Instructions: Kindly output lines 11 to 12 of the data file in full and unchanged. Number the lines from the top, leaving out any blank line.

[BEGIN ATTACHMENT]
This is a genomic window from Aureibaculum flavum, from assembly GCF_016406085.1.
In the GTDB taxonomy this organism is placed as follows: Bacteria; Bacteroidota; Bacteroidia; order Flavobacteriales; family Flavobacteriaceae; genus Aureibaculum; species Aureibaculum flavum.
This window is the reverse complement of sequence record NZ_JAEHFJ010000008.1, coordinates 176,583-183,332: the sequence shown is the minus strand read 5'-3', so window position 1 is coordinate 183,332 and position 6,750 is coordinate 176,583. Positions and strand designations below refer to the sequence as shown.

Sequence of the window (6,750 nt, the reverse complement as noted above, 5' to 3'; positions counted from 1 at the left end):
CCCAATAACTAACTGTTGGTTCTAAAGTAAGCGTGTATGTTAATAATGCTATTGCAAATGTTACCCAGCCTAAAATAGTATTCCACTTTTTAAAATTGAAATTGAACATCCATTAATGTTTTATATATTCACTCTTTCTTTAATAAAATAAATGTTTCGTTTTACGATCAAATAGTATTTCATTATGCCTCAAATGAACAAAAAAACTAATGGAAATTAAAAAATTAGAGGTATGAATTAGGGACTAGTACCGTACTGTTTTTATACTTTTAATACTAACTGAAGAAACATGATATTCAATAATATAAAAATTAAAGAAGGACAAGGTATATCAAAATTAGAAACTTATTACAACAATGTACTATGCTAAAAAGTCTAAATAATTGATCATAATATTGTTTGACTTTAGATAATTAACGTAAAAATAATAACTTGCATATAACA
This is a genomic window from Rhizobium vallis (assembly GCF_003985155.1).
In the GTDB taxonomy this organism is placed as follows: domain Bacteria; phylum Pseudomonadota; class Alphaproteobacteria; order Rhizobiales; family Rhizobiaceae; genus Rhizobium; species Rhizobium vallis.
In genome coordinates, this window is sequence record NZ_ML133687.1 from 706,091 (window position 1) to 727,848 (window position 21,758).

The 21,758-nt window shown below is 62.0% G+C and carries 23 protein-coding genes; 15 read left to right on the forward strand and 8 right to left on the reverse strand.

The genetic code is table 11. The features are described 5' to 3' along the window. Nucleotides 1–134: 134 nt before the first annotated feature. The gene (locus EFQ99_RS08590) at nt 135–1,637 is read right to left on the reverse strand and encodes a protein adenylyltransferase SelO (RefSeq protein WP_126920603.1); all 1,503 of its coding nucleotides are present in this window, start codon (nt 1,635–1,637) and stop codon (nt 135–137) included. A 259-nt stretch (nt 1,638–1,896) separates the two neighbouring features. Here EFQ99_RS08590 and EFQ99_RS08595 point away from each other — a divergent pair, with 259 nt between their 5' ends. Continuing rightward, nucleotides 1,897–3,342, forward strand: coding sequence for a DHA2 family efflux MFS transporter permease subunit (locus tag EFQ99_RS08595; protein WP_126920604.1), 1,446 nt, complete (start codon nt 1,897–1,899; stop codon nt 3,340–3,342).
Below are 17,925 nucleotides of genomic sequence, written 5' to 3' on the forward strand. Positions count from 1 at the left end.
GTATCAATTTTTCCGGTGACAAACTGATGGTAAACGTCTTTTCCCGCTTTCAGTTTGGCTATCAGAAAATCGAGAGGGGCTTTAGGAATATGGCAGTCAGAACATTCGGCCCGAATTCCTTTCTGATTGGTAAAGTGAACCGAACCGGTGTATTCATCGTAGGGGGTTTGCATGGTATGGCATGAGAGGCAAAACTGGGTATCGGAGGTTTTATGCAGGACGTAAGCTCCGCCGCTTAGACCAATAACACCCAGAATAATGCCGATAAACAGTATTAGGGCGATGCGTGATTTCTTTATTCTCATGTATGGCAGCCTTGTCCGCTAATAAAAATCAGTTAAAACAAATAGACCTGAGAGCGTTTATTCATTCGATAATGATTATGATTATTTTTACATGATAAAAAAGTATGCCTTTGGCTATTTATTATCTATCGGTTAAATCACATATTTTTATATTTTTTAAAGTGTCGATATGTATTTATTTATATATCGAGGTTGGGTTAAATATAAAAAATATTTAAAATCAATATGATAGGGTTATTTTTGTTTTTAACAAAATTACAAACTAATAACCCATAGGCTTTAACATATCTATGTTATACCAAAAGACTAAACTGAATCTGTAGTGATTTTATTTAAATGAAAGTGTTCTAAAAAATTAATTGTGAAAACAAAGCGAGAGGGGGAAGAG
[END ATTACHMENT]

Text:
Below are 17,925 nucleotides of genomic sequence, written 5' to 3' on the forward strand. Positions count from 1 at the left end.
GTATCAATTTTTCCGGTGACAAACTGATGGTAAACGTCTTTTCCCGCTTTCAGTTTGGCTATCAGAAAATCGAGAGGGGCTTTAGGAATATGGCAGTCAGAACATTCGGCCCGAATTCCTTTCTGATTGGTAAAGTGAACCGAACCGGTGTATTCATCGTAGGGGGTTTGCATGGTATGGCATGAGAGGCAAAACTGGGTATCGGAGGTTTTATGCAGGACGTAAGCTCCGCCGCTTAGACCAATAACACCCAGAATAATGCCGATAAACAGTATTAGGGCGATGCGTGATTTCTTTATTCTCATGTATGGCAGCCTTGTCCGCTAATAAAAATCAGTTAAAACAAATAGACCTGAGAGCGTTTATTCATTCGATAATGATTATGATTATTTTTACATGATAAAAAAGTATGCCTTTGGCTATTTATTATCTATCGGTTAAATCACATATTTTTATATTTTTTAAAGTGTCGATATGTATTTATTTATATATCGAGGTTGGGTTAAATATAAAAAATATTTAAAATCAATATGATAGGGTTATTTTTGTTTTTAACAAAATTACAAACTAATAACCCATAGGCTTTAACATATCTATGTTATACCAAAAGACTAAACTGAATCTGTAGTGATTTTATTTAAATGAAAGTGTTCTAAAAAATTAATTGTGAAAACAAAGCGAGAGGGGGAAGAG